Tea Meeting.—On Saturday evening, Feb. 15th, the members of No. 31, David Tent, No. 9, Bolton District, held their anniversary in the Temperance Hall, when a large number partook of tea A public meeting was afterwards held, under the presidency of Bro. Thomas Cunliffe, High Chief Ruler of the Order, who said that the David Tent now possessed 116 members, and the sick fund amounted to £938 4s 10d, or £8 1s 10d per member, which, with £1 9s 8d each member was worth in the funeral fund, made £9 8s 6d per member. The evidence given before the Friendly Societies Commission was that members in ordinary friendly societies were worth from £3 to £4 each, so that the members of the David Tent were worth twice as much as members of societies which met at public-Louses and allowed their members intoxicating drinks.—After an overture on the piano and violin by Miss Settle and Mr. Laitliwaite, a reading by Bro. Holmes, and "Let the hills resound" by the choir, Bro. Dimond said one of the objects of the Order was to promote the principles of total abstinence. The Order was a result of the Temperance reformation, and was able to present facts and statistics which had startled the general public. The Order had 33,000 members, with £186,000 in funds. During the past week he had visited several Tents in No. 7 Bolton District, and at Bury he found the members were worth £16 10s 8d each in the sick and funeral funds. During the cotton famine the Bury Tent suspended contributions, but gave sick pay, and yet had been able to save money. During the past year the receipts of Bury Tent from the money invested had been double the amount spent in sick pay. The speaker earnestly exhorted the audience to assist them in extending Rechabite principles.—Miss Blackmore sang "Within a mile of Edinboro' town" in good style, and Miss Settle and Mrs. Moore with excellent taste rendered the duet "O'er hill, o'er dale."—After a duet on the piano and violin, Bro. Ellis, of Manchester, one of the Trustees of the Older, said all the influences connected with Rechabitism were in favour of morality and religion.—Mr. Town-son sang with great vigour "The Call to Freedom," being the Marseillaise Hymn set to temperance words.-Bro. 11. Roper, of Mnnchester, also a Trustee of the Order, called attention to the Juvenile Order of Recha-bites, which numbered over 10,000 young persons, who in course of time would be added to the Adult Order.-Mr. Graham gave "The Death of Nelson." Messrs. Townson, Graham, and Wright rendered the glee, "To all you ladies," after which Bro. Hopkins sang "Hearts of Oak," which was encored, when he gave "Life is a River."—Bro. Charles Lowe, of Salford, moved vote of thanks to the deputation from the Board of Directors, which was seconded by Bro. Thomas Jones, and carried with acclamation.—Mrs. Moore sang "Come back to Erin;" Mr. Townson, "The pure crystal wine," being "The good Rhine wine" to temperance words; and Miss Blackmore, "Oh pretty red-lipped daisy." During the evening Miss M E. Settle, assisted by Mr. E. Smith, presided at the piano.—Bro. Maxwell, secretary Primrose Tent, moved, and Bro. Heald, secretary Rose of England Tent, seconded, a vote of thanks to the choir, which was carried, and acknowledged by Bro. Leigh, who moved a vote of thanks to the chairman, which was seconded by Bro. E. Roth well, secretary David Tent, and agreed to.—The proceedings concluded with the usual Rechabite hymn and the benediction.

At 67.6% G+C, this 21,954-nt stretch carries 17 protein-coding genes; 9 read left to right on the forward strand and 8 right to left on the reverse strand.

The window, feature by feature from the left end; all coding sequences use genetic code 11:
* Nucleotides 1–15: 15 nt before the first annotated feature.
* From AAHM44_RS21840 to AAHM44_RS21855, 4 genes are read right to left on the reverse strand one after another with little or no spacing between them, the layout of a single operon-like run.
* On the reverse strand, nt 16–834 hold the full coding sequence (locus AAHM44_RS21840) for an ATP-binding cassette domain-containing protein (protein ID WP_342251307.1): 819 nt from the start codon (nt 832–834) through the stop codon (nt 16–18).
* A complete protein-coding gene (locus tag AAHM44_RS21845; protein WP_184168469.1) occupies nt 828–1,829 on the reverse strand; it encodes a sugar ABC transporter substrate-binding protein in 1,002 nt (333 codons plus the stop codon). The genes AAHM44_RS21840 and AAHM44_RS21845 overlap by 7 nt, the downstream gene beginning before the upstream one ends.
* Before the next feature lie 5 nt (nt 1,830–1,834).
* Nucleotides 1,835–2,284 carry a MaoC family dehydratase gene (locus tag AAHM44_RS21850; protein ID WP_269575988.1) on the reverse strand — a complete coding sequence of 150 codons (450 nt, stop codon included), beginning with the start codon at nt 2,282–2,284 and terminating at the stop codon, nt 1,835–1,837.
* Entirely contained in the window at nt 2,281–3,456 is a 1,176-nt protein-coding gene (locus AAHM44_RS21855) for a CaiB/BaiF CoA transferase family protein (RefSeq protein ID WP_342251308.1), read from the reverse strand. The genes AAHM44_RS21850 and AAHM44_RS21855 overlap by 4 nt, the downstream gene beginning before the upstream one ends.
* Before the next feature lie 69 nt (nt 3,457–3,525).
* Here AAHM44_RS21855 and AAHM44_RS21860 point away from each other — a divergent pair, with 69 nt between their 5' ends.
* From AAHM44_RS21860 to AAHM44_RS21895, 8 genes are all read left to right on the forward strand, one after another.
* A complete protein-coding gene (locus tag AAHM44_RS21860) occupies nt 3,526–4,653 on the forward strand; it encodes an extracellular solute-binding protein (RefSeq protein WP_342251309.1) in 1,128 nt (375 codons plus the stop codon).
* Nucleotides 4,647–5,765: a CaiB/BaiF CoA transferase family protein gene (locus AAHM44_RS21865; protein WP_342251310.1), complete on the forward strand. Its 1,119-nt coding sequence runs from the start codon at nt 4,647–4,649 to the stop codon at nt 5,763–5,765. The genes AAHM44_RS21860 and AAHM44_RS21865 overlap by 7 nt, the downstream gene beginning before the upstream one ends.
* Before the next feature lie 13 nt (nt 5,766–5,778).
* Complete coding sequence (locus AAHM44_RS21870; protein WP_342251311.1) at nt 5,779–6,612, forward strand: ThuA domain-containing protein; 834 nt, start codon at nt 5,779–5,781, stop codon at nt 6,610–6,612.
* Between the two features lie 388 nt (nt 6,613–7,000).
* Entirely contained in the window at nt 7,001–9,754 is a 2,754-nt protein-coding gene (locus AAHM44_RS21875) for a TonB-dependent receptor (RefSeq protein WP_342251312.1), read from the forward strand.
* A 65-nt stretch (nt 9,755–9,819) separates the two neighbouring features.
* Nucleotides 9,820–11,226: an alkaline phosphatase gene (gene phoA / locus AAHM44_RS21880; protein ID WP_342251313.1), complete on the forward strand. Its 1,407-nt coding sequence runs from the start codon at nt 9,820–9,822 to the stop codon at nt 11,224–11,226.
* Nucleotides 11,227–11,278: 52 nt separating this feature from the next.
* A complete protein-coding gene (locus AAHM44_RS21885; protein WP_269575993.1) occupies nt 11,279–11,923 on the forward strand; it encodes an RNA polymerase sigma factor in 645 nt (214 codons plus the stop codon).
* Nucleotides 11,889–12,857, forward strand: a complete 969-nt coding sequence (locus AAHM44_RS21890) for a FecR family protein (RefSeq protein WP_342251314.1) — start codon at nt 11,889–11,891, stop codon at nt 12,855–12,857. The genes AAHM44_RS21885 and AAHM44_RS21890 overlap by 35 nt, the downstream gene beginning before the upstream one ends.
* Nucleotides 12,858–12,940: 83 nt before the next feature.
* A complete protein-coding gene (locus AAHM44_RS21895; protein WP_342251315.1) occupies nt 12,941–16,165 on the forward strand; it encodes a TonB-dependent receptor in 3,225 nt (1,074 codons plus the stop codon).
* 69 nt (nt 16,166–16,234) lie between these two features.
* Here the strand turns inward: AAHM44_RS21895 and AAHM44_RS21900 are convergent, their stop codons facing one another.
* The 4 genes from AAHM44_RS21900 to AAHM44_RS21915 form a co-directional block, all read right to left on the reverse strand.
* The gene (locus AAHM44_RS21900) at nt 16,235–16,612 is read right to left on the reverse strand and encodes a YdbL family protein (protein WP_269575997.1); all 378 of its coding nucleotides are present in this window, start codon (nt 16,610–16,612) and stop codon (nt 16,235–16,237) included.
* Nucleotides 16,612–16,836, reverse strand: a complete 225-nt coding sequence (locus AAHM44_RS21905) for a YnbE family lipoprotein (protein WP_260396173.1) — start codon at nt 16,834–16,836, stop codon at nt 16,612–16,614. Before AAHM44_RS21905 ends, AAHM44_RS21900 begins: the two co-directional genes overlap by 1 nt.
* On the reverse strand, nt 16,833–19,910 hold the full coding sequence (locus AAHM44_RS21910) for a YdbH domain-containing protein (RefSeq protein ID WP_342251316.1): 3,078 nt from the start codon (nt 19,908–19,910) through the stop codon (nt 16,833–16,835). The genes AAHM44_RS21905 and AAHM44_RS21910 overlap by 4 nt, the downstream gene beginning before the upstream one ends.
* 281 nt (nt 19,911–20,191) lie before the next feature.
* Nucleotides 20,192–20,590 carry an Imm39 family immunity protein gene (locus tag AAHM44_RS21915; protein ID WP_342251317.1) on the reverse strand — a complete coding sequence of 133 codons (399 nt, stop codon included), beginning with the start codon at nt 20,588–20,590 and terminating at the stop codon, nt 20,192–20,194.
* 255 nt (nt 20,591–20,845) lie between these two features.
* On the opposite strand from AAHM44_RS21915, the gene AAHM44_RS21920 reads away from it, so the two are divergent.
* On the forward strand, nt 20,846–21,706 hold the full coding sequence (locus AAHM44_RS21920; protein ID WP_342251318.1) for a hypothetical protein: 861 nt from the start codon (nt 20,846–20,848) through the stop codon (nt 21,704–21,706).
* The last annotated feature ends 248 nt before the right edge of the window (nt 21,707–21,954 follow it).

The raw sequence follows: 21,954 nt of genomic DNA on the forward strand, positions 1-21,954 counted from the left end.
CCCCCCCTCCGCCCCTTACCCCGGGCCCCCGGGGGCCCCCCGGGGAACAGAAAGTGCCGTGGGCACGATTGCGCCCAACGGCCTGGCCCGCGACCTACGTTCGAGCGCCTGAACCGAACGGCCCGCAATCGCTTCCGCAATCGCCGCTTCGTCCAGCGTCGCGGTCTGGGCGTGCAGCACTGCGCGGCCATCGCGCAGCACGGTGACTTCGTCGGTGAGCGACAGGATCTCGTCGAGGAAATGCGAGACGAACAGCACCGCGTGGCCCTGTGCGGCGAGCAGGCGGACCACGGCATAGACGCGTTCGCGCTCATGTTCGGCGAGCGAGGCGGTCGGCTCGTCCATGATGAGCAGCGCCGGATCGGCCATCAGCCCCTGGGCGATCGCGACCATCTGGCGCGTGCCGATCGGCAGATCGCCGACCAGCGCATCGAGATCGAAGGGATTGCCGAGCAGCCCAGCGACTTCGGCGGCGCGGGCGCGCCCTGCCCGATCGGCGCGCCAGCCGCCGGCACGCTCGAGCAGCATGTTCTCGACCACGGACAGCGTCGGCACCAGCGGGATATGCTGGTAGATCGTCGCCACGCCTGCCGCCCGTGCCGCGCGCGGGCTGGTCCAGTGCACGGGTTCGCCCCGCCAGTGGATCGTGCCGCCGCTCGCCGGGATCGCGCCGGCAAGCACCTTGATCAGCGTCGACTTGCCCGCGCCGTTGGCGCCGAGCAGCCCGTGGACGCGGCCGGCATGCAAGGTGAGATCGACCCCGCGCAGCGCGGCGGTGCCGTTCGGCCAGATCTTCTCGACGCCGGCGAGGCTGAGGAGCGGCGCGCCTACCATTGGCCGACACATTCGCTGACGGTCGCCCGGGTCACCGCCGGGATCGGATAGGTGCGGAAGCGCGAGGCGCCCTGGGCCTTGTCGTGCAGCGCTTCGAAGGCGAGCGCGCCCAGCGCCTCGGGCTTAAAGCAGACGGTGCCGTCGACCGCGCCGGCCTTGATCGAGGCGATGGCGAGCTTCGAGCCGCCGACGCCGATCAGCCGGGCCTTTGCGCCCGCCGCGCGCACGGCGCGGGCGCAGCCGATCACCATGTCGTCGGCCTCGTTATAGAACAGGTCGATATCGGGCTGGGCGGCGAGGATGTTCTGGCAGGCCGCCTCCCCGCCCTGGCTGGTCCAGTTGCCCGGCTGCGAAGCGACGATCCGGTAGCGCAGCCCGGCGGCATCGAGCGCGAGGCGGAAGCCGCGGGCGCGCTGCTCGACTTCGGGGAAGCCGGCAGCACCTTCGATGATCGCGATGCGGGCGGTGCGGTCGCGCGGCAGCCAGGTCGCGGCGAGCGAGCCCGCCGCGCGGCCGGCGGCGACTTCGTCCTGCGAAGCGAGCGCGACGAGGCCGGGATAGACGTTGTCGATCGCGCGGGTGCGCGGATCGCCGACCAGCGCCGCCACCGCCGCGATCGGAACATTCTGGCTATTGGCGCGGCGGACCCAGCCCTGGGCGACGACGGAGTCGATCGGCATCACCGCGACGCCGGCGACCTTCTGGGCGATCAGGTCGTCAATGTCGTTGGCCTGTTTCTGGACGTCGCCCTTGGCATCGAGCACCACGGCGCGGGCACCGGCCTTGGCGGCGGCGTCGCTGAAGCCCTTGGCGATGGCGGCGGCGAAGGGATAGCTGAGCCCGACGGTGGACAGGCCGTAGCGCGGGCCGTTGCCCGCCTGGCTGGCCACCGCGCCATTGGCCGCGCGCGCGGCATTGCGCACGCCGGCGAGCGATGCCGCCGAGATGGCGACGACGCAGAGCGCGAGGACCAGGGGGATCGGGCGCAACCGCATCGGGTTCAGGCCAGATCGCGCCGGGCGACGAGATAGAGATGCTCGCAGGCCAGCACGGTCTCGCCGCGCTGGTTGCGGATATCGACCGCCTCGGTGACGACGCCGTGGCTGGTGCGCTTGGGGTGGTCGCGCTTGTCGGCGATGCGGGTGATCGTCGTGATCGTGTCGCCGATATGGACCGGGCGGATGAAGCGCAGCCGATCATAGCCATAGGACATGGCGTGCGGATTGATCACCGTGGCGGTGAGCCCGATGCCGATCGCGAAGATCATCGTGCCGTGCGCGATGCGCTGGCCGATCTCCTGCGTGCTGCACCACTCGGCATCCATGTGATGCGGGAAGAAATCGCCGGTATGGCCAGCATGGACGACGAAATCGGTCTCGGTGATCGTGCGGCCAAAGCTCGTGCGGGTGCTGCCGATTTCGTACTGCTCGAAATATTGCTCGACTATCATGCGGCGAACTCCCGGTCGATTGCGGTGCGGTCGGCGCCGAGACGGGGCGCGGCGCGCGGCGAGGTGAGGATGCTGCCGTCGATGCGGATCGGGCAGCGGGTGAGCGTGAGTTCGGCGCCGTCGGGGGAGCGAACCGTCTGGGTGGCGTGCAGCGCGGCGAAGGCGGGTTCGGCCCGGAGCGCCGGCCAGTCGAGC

Woolfold Tent, No. 1207.—The second annual tea meeting was held in the Wesleyan School room, Wool fold, on Saturday, March 1st. The chair was occupied by Alderman Duckworth, ex mayor of Bury. The speakers were Bros Thomas Cunliffe, H C R, of Bolton; J. Dimond, of South port; and the Rev H. A. Lawson, M A, of Bury. Mr A. Sutcliffe, of Bury, gave several readings. Bro A. C. Jamison, secretary, read the annual report, which was of an encouraging character.